Elephant Skin

Yaknaptawpha County sign     A writers’ group can be a scary place. You put yourself out there for people criticize, and it’s not just any people. They’re people who (should) know what they’re talking about. Even accomplished writers are subject to jittery nerves before reading their latest work to a group of people. The same is true of beta readers. Handing a manuscript to someone who has the chops (hopefully) to make constructive comments is, in effect, saying, “This is ready for you to read.” The wait to find out if that person agrees is just a little longer than forever.

Feedback is crucial for two reasons. First, it helps make the story more accessible to readers, and a more accessible story is almost always a better story. The other thing that feedback should do is help the writer grow in his craft. Just because a scene, or a sentence, or a word works in my little brain doesn’t mean anyone else will get what I’m trying to convey. Writers’ groups and beta readers are a good way to make sure a story works. The key is to expect criticism and see it for what it is – a chance to be a better writer and do a better job telling the story. Folks who put their work out there just looking for a, “Good job!” will always be disappointed.

Having said that, comments are coming in from the first wave of Mammon’s beta readers. They have been overwhelmingly positive. But not unanimously so. Sending a manuscript to beta readers is sort of like buying a lottery ticket. You know it won’t happen, but you hope against hope that every reader will give the same one word critique – “Perfect!” The odds of winning the MegaMillions lottery every single year, with the added Power Bonus, are actually much better.

Critiques, like I said earlier, are necessary, and I look forward to them, both good and bad. Finding the spots that don’t work well is kind of like an Easter egg hunt, and I’m anxious to find the ones I missed. Without fail, though, the less-than-good comments, right at first, feel sort of like a long, leisurely soak in a big tub lined with razor blades and filled with steaming acid. No matter how well intentioned, well received, or (gasp) accurate they are, they burn like hell, just for a second. It’s amazing that one suggestion for improvement can drive one hundred positive comments out of my brain. I consider all of the critiques I get, and try most of them on, just to see how they work. Usually, they improve what I’ve written. Sometimes, they let me know a particular scene or character just needs to be scrapped.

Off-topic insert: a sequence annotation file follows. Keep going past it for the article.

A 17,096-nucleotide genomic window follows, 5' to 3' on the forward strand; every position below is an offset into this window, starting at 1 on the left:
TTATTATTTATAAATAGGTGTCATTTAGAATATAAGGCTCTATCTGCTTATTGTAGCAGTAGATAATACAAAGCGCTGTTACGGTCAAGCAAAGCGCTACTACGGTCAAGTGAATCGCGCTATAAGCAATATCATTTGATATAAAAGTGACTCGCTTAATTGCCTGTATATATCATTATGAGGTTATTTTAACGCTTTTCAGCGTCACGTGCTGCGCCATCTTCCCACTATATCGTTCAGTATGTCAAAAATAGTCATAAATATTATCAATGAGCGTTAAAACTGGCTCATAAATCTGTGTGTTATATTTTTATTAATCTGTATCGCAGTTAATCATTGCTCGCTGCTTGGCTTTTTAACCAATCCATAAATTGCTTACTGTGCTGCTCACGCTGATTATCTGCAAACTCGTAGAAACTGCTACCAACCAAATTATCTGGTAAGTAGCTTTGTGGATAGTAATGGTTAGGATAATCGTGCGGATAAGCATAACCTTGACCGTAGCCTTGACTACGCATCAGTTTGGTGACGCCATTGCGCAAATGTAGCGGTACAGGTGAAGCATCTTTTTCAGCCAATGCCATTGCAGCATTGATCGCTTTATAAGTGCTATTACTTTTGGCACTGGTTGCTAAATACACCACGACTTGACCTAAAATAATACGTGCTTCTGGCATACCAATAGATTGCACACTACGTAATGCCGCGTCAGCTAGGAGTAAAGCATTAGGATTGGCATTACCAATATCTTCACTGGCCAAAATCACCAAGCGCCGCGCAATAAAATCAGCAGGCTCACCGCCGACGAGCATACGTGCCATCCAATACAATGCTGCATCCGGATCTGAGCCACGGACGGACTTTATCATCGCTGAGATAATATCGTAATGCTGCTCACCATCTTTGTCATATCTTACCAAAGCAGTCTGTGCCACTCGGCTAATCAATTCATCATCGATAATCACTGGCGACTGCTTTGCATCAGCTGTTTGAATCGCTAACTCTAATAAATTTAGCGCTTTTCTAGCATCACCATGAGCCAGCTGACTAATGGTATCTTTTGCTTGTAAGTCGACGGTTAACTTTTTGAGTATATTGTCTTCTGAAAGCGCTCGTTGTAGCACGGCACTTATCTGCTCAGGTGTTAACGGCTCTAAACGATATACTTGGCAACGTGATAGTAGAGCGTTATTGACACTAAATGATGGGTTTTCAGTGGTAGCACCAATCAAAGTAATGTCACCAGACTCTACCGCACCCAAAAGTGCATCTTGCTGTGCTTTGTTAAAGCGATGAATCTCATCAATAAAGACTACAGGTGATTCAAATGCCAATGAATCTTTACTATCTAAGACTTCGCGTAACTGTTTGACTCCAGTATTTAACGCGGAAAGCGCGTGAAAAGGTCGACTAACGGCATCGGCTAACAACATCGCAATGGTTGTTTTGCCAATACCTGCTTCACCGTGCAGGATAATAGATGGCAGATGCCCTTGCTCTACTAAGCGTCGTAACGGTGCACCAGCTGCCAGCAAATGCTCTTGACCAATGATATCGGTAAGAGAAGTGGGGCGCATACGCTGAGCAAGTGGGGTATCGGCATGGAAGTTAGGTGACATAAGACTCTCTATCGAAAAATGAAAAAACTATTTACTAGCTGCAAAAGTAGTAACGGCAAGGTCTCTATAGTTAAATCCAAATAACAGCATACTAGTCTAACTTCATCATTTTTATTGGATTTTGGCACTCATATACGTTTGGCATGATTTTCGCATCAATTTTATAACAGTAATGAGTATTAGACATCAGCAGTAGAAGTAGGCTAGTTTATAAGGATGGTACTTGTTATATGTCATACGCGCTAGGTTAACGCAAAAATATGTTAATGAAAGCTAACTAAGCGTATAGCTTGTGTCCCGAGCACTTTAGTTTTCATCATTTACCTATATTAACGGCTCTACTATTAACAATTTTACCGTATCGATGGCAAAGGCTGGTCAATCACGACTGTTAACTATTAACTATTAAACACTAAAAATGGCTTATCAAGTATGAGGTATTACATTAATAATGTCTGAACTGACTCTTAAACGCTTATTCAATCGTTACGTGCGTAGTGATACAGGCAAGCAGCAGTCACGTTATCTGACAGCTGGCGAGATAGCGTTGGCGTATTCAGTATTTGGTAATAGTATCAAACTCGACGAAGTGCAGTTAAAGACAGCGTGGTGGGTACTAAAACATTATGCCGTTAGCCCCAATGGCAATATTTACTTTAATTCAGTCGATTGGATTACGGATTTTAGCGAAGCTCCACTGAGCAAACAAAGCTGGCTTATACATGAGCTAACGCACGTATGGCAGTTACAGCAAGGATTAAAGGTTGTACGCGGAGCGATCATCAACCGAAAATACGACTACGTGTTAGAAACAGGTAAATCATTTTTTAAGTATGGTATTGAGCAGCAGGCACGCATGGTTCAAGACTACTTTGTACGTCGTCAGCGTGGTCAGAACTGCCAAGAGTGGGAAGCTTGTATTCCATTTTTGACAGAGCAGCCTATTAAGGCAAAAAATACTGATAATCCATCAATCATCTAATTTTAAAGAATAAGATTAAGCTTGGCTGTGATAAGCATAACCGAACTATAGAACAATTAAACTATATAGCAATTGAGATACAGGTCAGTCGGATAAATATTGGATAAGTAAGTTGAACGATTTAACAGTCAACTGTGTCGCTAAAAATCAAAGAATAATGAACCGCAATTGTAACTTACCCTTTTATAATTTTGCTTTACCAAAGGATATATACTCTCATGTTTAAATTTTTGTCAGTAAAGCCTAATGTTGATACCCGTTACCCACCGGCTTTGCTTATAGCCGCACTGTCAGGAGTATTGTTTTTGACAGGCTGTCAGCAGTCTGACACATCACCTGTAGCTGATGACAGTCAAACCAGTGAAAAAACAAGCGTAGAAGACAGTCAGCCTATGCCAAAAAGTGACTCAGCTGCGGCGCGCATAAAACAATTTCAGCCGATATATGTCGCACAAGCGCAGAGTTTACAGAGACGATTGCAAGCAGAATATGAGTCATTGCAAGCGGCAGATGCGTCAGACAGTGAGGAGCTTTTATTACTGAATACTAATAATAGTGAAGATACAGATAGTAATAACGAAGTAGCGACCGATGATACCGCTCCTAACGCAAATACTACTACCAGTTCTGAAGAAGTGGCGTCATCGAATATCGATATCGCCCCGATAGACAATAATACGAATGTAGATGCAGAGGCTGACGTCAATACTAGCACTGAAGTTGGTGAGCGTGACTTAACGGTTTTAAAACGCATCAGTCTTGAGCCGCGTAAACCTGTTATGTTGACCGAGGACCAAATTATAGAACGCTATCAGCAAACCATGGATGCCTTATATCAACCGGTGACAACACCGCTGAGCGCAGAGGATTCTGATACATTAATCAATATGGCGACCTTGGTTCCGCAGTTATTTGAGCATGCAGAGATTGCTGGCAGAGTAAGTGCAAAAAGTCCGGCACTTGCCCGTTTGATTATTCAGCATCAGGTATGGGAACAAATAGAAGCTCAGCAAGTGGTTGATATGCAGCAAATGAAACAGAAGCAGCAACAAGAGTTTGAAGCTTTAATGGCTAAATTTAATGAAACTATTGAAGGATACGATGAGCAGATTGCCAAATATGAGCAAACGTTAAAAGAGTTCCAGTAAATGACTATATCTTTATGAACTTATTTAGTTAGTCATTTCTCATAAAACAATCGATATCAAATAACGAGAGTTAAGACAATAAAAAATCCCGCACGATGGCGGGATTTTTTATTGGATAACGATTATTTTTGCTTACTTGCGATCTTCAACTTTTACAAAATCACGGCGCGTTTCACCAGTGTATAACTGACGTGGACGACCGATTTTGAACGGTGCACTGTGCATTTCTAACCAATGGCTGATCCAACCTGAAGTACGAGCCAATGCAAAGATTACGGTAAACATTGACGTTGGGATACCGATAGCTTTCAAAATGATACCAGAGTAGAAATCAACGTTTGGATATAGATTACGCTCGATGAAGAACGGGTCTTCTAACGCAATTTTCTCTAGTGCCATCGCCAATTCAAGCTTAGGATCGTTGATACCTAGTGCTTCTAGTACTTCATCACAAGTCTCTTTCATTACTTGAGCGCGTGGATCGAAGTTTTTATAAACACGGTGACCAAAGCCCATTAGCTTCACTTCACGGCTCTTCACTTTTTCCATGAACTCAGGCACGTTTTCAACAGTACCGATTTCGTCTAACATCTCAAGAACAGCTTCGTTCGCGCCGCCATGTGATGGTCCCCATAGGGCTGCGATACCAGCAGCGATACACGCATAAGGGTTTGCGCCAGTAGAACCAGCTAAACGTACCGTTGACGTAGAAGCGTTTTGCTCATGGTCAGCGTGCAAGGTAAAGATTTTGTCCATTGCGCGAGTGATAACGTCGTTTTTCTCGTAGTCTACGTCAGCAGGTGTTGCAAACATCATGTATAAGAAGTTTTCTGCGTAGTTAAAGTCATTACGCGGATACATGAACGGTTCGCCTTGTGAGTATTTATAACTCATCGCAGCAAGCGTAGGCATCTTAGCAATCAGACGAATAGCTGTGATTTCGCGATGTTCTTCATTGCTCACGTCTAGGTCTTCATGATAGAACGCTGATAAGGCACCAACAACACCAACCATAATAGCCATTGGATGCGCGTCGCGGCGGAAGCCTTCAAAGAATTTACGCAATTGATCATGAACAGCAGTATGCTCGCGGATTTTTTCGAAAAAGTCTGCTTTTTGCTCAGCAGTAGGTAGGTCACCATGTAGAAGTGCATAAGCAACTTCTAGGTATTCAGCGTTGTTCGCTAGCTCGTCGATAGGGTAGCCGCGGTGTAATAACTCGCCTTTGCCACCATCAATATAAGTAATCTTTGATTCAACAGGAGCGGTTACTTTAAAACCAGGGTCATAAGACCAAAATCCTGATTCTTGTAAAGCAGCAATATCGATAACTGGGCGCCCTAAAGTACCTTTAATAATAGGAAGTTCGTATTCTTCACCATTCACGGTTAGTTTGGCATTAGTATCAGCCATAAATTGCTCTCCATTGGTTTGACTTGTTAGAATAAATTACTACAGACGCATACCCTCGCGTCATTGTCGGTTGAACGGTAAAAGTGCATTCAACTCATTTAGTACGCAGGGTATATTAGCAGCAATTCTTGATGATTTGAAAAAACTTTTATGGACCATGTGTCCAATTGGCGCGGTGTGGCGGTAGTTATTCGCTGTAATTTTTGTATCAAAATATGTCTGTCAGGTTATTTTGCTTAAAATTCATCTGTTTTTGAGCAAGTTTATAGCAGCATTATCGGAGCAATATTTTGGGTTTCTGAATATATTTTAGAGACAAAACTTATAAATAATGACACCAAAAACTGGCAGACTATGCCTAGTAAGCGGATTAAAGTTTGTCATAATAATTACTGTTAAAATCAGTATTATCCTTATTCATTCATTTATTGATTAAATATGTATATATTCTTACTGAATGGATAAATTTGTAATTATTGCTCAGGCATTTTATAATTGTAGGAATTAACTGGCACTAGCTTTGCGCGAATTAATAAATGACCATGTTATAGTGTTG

My friend and fellow scribbler of words, Gerardo, was the first beta reader to finish the manuscript, and one of his first comments gave me a heel-of-my-hand-to-the-forehead moment. It was dead on, and making that change will greatly improve my telling of the story. I was angry with myself at first, wondering how I missed something that should have been obvious. Then I remembered that’s what beta readers are for.  Others have made some excellent observations, and I’m excited about how much better this book will be because of their input. It’s going to be lots of work, but Pulitzer Prizes aren’t won by the lazy.

I’m fortunate to belong to some excellent writing groups, and I’m grateful to have so many friends who are accomplished writers and readers. They have made me much better teller of stories. One day, colleges are going to require a course on what will be known as The DFW Literary Movement of the Early 21st Century. Right now, though, I’m going to work my day job while I wait on the rest of my beta readers to finish up. I’m glad I gave myself several months to complete the next set of rewrites. It won’t be a long time, really, before it’s done and I start wailing and gnashing my teeth over the query letters and synopsis. Right now, though, it seems like I’ll be dead from old age before the damn thing is ready.



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